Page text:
Orchestration Basics 1 – What is the Orchestra?
Updated: Sep 9, 2020
Meet the Orchestra
What sounds do you hear or sights do you see in your mind when you think of the "orchestra?" Perhaps, you hear certain piece of music, such as the Bum-Bum-Bum-Dum, of Beethoven's iconic Fifth Symphony or the rich sound of strings, woodwinds, and brass over the bed of booming tympani. Or, you may imagine a group of people wearing tuxedos and gowns sitting on a stage in a magnificent concert hall. Or, do you remember that time you saw a young student awkwardly carrying the double bass that is larger than she was down a school corridor? All of these sounds and sights are pieces of the orchestra, but the orchestra is a larger concept than any of these, it's the legacy of more than 40,000 years of music history. From the earliest music makers using their voices, animal skin drums, and bone flutes to today's world full of electronically created sounds, the artistic and intentional blending of timbres have been used to create a larger impact that one timbre alone can create.
Timbre is the particular quality of a given a sound. In music, this refers to the particular sound of a distinct singing voice or musical instrument.
According to the academic standard, Grove Music, an orchestra is "any large grouping of instrumentalists," and orchestration (sometimes referred to as instrumentation) is "The art of combining the sounds of a complex of instruments (an orchestra or other ensemble) to form a satisfactory blend and balance." The Western (or "Classical") orchestra is made up of four families of instruments; they are strings, woodwinds, brass, and percussion. For the most part, when musicians think of orchestration, they are specifically speaking of instrumentation for the orchestra.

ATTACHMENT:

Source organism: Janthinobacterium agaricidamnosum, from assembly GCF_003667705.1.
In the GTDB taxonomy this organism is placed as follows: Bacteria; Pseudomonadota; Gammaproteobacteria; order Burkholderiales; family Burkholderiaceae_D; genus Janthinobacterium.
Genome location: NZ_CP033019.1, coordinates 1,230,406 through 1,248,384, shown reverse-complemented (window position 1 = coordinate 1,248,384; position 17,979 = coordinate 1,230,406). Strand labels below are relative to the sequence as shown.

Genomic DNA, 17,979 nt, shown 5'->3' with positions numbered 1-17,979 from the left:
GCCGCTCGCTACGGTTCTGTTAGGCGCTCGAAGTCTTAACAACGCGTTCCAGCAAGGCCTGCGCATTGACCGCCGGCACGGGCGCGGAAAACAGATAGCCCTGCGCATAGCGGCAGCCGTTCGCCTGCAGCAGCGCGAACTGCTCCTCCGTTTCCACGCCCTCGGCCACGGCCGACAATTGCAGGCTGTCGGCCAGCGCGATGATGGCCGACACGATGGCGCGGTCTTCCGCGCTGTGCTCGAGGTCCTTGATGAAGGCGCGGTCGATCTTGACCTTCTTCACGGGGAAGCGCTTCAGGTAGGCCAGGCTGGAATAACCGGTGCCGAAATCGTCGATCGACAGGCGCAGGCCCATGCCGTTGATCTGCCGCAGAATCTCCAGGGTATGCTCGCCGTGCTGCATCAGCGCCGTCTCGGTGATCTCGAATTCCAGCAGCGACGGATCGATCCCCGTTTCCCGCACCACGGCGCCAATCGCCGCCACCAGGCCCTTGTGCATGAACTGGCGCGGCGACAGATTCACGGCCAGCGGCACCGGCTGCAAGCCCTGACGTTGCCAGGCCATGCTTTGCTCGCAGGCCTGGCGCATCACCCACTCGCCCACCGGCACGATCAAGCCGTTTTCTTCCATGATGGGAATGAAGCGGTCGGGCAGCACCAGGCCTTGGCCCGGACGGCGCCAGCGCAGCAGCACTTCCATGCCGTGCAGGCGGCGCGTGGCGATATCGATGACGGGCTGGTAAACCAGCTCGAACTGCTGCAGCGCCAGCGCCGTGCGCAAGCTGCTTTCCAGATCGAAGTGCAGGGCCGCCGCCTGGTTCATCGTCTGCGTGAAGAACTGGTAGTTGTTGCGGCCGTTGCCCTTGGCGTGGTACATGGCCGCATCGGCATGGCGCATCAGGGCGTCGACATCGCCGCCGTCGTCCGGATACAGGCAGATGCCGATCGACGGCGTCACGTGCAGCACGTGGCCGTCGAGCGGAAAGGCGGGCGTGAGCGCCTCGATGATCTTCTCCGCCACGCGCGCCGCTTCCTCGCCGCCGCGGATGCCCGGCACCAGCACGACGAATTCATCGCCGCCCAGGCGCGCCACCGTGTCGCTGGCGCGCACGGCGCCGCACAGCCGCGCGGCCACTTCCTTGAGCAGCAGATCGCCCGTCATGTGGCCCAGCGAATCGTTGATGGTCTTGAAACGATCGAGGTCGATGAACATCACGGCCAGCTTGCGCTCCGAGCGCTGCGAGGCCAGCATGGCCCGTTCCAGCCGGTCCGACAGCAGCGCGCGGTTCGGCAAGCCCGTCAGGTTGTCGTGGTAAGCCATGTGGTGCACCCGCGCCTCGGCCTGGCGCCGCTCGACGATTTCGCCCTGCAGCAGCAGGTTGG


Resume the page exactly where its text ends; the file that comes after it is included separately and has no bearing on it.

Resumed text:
In this series on orchestration and instrumentation, Orchestration Basics, we will learn a bit about these four main families in the Western orchestra, as well as incorporating other sounds into music to create the our desired soundscape. A soundscape is the total and intentional sound experience a composer wishes to create. We will also discuss how composers and orchestrators might consider the roles of the conductor, the concert hall, and audience.
Composer Pauline Oliveros described a soundscape as "All of the waveforms faithfully transmitted to our audio cortex by the ear and its mechanisms."
Even if you are.a budding musician, you are probably familiar with the the afore-mentioned four families of the orchestra. In Western music, you will sometimes see Electronic instruments and other sounds as a fifth family. Most non-Western instruments are close relatives of instruments found in the four main families. The Chinese Erhu is is similar to the Western violin and can be considered part of the strings. The popular Indian drum, the Tabla, is a percussion instrument. (See my on-going the Musical Bridge Blog Series for information on selected world instruments.)
In this post, we will learn a little orchestra history and discuss some ways for composers to approach their first orchestral compositions. We will talk about each of the four families in the next post and focus on them more closely in following posts. Now that we've defined the orchestra and orchestration, Let's discover where the Western orchestra began.